- Activated Alumina Filter Media: Removes chemicals (such as fluoride and arsenic) by chemically bonding them to the filter media itself and thus trapping them in the filter and not allowing that chemical to pass through. Fluoride is a very tiny molecule and can't be filtered out otherwise.
- Activated Carbon Filter Media: This is a form of carbon that is processed to be more porous. It is effective in water filtration because the great surface area traps many water contaminants and takes them out of the water, but doesn't clog up the water flow.
- Carbon Filtration: Carbon filtration is very effective in removing a variety of chemicals and other contaminants from the water, especially if a slow flow is used for the water going through the filters. Carbon does not remove salts or dissolved solids from the water. Activated carbon is more effective than solid carbon block filters, because there is more surface area in which to trap the contaminants.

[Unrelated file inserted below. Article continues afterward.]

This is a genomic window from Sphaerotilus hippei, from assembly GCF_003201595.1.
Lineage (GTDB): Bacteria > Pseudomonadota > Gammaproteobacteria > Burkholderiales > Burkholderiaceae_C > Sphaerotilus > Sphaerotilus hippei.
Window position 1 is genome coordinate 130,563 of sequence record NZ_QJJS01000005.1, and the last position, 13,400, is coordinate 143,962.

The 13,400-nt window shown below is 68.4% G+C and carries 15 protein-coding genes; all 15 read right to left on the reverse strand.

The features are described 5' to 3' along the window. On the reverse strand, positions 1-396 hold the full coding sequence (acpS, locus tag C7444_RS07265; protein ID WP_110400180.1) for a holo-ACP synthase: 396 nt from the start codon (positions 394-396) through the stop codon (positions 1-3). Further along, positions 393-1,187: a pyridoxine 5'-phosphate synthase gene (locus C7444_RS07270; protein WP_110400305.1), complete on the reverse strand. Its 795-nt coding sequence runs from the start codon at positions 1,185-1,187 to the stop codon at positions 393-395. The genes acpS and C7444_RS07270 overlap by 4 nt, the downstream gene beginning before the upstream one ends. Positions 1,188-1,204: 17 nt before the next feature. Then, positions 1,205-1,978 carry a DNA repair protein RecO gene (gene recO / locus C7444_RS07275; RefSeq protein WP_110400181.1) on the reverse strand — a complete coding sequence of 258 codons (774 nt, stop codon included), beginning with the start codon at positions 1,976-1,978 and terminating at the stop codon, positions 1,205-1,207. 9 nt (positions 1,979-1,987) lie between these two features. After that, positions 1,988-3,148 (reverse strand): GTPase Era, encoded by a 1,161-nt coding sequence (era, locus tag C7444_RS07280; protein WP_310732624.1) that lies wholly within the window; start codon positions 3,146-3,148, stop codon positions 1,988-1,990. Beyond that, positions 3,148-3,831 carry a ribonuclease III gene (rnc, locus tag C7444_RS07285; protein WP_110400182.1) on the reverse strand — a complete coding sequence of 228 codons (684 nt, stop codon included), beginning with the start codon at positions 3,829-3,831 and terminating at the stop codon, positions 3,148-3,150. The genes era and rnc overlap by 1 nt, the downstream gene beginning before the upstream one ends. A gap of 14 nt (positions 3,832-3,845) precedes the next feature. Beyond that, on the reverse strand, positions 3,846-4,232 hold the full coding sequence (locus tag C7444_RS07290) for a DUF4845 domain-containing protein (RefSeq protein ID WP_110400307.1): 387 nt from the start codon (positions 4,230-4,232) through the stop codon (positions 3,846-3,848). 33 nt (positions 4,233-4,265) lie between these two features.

- Ceramic Filter: A porous filter made of ceramic. Can be effective in cleaning the water at least of elements that are larger than water molecules. Some ceramics have been developed to be fine enough to filter bacteria and viruses. Ceramic filters are completely natural methods of filtering out bacteria and viruses. They need to be handled very carefully, though, because they are breakable.
- GAC (Granulated Active Carbon Filter Media): This is filter media that's good for removing chlorine, chloramine, pesticides, organic compounds and other chemicals. Because it's so porous, it can adsorb a large amount of contaminants.
- KDF Filter Media: KDF stands for Kinetic Degradation Fluxion. This is a sophisticated (and expensive) filter media which will remove chlorine, chloramines, lead, copper, mercury, iron, hydrogen sulfide and will reduce bacteria, lime, scale, fungus and algae. It operates by chemically bonding to contaminants and either changing them to harmless molecules or causing them to become trapped in the filter and thus removed from the water supply.
- Silver Impregnated Carbon Filter: A carbon filter which is protected against bacterial growth inside the filter by way of the presence of silver, which inhibits bacterial growth.
- Tourmaline: A crystalline metal added to water filters to reduce the water surface tension and thus improve ionization.
Fluoride is light-weight mineral [hard to filter out] which is a toxin. A water ionizer will filter out about 85% of the Fluoride. Reverse osmosis will filter out up to 93% of the Fluoride. An activated alumina filter will filter out up to 99% of the Fluoride.